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Iran says helps Afghanistan amid bags of cash report
KABUL (Reuters) - Iran confirmed on Tuesday it was helping with the reconstruction of Afghanistan, even though it had originally denied reports it had given "bags of money" to its war-devastated neighbor.
On Monday, Afghan President Hamid Karzai said the country had received money from several "friendly countries" and specifically named the United States and Washington's diplomatic adversary, Iran, describing the money as a "transparent" form of aid.
Karzai said his office received sums up to 500,000-700,000 euros ($360,000-$975,000) once or twice a year from Iran and that he would continue to ask for Iranian money.
The New York Times, citing an unidentified Afghan official, said that millions of dollars in cash had been channeled from Iran in a bid to buy influence and loyalty and have been used to pay Afghan lawmakers, tribal elders and Taliban commanders.
In Tehran, the semi-official Fars news agency initially said on Monday that Iran's embassy in Afghanistan denied the New York Times report and described it as "baseless rumours" spread by some Western media.
On Tuesday, however, Foreign Ministry spokesman Ramin Mehmanparast said Iran had been helping with reconstruction efforts for some time.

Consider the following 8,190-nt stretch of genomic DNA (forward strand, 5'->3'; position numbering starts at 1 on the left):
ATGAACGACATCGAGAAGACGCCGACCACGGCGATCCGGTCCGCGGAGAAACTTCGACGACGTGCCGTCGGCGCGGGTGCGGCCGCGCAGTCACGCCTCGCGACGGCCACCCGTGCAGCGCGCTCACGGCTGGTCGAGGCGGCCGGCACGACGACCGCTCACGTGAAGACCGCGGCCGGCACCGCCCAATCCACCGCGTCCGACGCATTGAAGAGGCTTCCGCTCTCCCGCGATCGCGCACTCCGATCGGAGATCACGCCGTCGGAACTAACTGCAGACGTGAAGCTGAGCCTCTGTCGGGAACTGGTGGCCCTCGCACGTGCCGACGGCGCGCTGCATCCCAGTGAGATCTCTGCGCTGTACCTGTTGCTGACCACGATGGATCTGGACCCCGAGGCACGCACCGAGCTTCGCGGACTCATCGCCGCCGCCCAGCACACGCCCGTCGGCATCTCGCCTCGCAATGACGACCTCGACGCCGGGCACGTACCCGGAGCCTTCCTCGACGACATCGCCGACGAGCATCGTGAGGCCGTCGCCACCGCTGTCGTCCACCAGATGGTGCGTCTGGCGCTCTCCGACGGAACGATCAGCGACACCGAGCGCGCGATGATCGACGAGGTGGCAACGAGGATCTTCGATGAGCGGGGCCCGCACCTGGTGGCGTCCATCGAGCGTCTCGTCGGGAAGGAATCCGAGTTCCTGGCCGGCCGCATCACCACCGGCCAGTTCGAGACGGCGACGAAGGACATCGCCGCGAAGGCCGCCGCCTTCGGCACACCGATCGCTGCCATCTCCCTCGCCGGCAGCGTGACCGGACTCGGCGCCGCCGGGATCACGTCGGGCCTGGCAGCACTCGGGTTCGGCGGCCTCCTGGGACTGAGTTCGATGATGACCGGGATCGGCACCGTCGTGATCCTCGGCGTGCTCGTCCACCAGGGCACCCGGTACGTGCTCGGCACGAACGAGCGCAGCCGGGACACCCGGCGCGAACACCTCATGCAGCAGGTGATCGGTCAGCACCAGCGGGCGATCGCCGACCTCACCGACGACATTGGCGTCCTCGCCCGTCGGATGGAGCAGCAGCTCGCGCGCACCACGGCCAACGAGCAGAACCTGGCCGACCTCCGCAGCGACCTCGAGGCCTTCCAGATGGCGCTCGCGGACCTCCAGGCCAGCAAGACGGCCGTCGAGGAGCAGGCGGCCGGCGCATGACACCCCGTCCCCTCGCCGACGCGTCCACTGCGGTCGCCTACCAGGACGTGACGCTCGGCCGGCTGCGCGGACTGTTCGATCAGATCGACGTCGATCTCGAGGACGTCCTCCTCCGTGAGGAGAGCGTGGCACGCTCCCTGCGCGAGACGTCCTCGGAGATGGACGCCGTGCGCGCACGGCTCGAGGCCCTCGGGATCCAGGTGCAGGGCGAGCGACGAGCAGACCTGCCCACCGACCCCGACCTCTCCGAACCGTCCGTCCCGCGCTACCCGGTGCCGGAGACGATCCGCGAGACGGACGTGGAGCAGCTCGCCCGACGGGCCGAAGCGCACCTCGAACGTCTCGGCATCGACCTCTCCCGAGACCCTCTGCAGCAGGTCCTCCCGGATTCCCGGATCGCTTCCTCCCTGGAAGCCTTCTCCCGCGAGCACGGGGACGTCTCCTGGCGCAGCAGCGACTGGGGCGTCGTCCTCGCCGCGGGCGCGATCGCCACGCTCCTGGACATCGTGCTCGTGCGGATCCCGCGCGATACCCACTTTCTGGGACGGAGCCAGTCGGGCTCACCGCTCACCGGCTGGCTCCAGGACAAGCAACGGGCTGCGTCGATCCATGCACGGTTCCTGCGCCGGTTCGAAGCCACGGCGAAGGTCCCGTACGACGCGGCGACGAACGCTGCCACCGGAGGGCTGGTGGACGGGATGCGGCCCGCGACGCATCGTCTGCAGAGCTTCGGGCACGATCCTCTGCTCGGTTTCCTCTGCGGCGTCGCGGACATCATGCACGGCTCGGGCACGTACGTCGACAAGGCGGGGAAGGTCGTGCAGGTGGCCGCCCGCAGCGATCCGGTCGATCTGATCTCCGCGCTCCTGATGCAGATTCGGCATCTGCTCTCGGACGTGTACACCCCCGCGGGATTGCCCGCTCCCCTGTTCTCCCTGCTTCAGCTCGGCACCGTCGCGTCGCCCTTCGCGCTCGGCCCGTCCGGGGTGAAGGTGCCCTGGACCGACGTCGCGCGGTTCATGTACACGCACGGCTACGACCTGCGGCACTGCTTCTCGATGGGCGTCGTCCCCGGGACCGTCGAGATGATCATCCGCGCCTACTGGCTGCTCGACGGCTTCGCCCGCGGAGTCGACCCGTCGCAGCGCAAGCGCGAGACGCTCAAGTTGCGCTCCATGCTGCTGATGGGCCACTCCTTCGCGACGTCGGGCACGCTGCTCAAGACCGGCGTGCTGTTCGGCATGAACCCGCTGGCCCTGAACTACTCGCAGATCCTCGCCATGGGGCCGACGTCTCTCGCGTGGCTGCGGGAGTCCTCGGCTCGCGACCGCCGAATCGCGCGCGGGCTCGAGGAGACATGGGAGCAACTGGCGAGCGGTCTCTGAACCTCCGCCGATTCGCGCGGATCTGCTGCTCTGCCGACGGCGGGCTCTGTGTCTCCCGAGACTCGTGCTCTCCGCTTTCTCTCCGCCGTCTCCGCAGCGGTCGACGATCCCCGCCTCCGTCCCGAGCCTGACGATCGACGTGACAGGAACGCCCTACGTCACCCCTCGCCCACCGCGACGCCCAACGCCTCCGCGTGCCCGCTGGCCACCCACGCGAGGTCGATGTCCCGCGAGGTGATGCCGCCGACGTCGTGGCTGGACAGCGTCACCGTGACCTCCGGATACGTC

"Iran, as a neighboring country, has helped a lot in order to reconstruct Afghanistan and that help was started by the former government," Mehmanparast said.
"Iran is helping Afghanistan and will continue in the future," he told reporters at a weekly news conference.
A former governor of a border province who says he was ousted for his criticisms of Tehran told Reuters this week that Afghanistan and its Western allies were dangerously underestimating Iran's destabilizing influence on the country.
A U.S. State Department spokesman did not question Iran's right to assist Afghanistan, but questioned Tehran's motives, given its history of playing a "destabilizing role with its neighbors."
Iran has wide and growing influence in Afghanistan, especially in the west of the country, where it has important economic ties around the commercial hub of Herat.
Tehran denies supporting militant groups in Afghanistan and blames the instability on the presence of Western troops, just as it has done in Iraq.
(Reporting by Paul Tait and by Robin Pomeroy in TEHRAN; Editing by Ron Popeski)
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